What did we learn? 2016 Summer technology institute

Day 1

The Education Technology team had a splendid time immersing ourselves with you in conversations on the confluence of teaching, learning and technology. Linda Vaden-Goad introduced our theme of “communication” as a pathway to student success. As Linda said, students are eager to learn, but can be anxious. This was our starting point.

Bridgett Galvin led us in a compelling conversation to conceptualize the place of discussion in our courses, including ways we can use discussion for community building, engagement and assessment. In the online environment, discussions can be how we introduce ourselves, where students reflect on subject matter, and what you use to take the pulse of the “classroom”. This is why it’s so important to align our discussions with our course objectives.

“How did you do that?”

Interacting with technology in an online environment can be daunting. Anne Lutz taught us how she starts with a positive interaction and flips her language about problems to a focus on solutions. For example, an indirect compliment can be powerful. You can ask your student how they are coping or achieving in the online environment. Asking how implies that you recognize at the start that your student has competency and agency and this builds student self-confidence.

Sometimes our students will guide us to make our course responsive to their needs, as we saw in Brenda Dostie’s video case study on using WhatsApp.

Scott Greenberg echoed all of the previous speakers by sharing that student evaluations often show a correlation between student satisfaction and the frequency and quality of your feedback.

Of Minute Papers and Muddiest Points

Feedback is not only something we give - it’s something we receive if we want to improve the learning experience. Mark Nicholas described nine methods for collecting formative feedback. These are ungraded ways to assess and survey how students (and you!) are doing. Your challenge now is to figure out how to apply these methods using the online tools at your disposal.

Can you read this?

We wrapped up Day 1 with some thoughts about how to incorporate content that meets the needs of all learners. It was also an opportunity to learn how CASA and the Library can be invaluable resources for you. Millie Gonzalez spoke about copyright and why it’s a great idea to involve the Library early in your content creation process.Vikky Angelico got us to think about how applying universal design will not only achieve your goal to accommodate learners with disabilities, it will also make your course more accessible to all your learners. This was emphasized in Stacy Cohen’s scenario activity. We asked, how do we make our courses more accessible to learners on mobile devices and learners with different learning styles?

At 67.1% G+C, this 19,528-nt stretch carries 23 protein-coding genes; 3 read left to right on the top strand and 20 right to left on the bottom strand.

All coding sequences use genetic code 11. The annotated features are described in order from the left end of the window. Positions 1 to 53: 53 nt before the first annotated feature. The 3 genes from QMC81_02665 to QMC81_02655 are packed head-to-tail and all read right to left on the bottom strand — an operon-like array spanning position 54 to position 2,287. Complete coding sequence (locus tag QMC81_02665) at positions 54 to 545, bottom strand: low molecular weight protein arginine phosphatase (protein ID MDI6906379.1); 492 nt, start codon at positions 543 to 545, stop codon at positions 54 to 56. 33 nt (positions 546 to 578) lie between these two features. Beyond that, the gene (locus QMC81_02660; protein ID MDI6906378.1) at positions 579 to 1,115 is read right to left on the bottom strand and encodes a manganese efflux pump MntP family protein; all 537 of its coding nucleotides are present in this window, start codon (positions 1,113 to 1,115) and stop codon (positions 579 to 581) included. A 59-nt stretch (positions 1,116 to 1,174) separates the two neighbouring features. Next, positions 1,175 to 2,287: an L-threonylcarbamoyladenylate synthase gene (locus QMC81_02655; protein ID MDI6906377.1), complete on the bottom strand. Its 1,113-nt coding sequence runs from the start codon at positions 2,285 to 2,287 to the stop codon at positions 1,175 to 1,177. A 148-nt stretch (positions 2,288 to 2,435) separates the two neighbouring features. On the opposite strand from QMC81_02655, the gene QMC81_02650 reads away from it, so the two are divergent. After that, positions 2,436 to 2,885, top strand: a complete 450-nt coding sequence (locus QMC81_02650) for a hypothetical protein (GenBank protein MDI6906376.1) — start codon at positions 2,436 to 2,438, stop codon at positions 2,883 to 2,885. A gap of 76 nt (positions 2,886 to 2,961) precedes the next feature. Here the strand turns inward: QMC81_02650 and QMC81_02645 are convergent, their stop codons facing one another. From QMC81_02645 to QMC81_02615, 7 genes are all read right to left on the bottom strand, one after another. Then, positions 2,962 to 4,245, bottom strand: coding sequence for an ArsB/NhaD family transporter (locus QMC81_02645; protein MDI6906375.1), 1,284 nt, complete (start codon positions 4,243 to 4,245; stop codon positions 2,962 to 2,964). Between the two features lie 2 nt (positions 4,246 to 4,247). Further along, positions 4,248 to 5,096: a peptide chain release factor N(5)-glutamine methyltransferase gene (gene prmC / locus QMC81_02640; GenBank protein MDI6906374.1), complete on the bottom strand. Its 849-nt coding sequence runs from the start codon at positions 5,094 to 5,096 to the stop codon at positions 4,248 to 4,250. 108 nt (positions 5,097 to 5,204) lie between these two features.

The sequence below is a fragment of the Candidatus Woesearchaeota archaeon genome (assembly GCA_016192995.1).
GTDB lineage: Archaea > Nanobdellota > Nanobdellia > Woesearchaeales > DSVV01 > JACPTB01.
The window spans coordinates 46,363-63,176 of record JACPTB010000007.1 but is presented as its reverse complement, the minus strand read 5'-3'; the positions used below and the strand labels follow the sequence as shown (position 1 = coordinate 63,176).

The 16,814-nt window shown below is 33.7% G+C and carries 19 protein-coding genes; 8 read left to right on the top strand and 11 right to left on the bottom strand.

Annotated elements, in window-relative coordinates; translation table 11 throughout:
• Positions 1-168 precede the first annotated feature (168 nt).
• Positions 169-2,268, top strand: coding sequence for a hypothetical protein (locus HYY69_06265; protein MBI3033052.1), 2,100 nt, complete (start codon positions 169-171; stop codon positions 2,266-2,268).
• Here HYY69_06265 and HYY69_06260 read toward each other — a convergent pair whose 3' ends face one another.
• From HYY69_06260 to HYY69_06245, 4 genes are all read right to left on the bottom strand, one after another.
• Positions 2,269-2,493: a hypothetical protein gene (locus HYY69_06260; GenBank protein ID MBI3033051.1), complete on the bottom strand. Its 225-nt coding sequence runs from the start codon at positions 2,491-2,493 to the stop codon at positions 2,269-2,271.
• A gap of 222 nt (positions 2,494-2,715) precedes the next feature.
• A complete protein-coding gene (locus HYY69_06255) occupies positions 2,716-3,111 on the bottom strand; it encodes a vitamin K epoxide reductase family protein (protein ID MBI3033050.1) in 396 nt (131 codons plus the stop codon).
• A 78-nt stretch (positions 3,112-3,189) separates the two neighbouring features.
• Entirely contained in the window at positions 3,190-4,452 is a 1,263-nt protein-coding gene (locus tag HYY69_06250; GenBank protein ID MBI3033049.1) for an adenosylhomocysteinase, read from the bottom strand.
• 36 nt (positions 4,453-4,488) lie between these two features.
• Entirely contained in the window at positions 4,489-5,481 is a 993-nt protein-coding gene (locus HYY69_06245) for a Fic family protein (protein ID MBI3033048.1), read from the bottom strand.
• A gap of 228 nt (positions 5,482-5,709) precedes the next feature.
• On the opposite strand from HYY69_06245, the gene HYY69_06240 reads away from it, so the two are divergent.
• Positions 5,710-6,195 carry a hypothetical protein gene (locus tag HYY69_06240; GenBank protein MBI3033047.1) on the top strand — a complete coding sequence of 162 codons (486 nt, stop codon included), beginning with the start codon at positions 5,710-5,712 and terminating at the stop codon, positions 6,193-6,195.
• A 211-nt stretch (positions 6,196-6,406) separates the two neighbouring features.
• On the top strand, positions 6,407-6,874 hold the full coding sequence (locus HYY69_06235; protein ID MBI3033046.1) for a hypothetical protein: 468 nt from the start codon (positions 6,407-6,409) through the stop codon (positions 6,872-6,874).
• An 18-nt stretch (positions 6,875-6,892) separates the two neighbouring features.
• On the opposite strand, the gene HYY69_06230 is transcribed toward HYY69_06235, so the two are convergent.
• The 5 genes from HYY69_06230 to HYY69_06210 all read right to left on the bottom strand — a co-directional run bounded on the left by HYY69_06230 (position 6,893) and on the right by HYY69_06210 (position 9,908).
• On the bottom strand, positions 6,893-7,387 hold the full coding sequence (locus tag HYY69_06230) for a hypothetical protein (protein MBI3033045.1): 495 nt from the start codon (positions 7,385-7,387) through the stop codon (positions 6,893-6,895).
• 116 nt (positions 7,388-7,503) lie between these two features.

Day 2

Our second day focused on application. We started with interesting presentations by our Innovation Grant recipients: Ben Atchison is saving his students money with an OER math textbook he developed; Conny Breuning will be networking her computer science students to facilitate group work and problem solving; and Laura Osterweis will be gamifying her course to encourage her students to read the materials. Will challenges, quests, competition, teams and leaderboards engage Laura’s students? Find out at next year’s Summer Institute!

Speaking of gamification- some of you learned important Blackboard features through a little playful competition in our Scavenger Hunt. Congratulations to our top point getters, Colleen Toronto, Ruth Remington and Susan Mullaney.

Special thanks to Keith at the FSU Bookstore for donating the prizes!

That was efficient

Then we dug into the nuts and bolts of grading and providing feedback through Blackboard. Cindy Bechtel shared how the Grade Center’s Rubric function and built-in annotation tool make grading much more efficient than downloading papers and correcting them offline. Steve Courchesne shared a way to take feedback you provide again and again, plug it into a text expander and *poof* make your carefully crafted feedback appear in an instant.

Lights, Camera, Action!

We ended the Summer Institute with Panopto, a great an easy to use lecture capture tool. Stacy Cohen guided the group through the process of initiating the tool in Blackboard and we practiced recording short videos.

Robin, Stacy, and Steve all want to thank the presenters for your time and all of you for actively participating.

What’s next?

Please respond to our brief survey.

Check out our upcoming workshops for the Fall Semester.

We have resources to share. Check them out!

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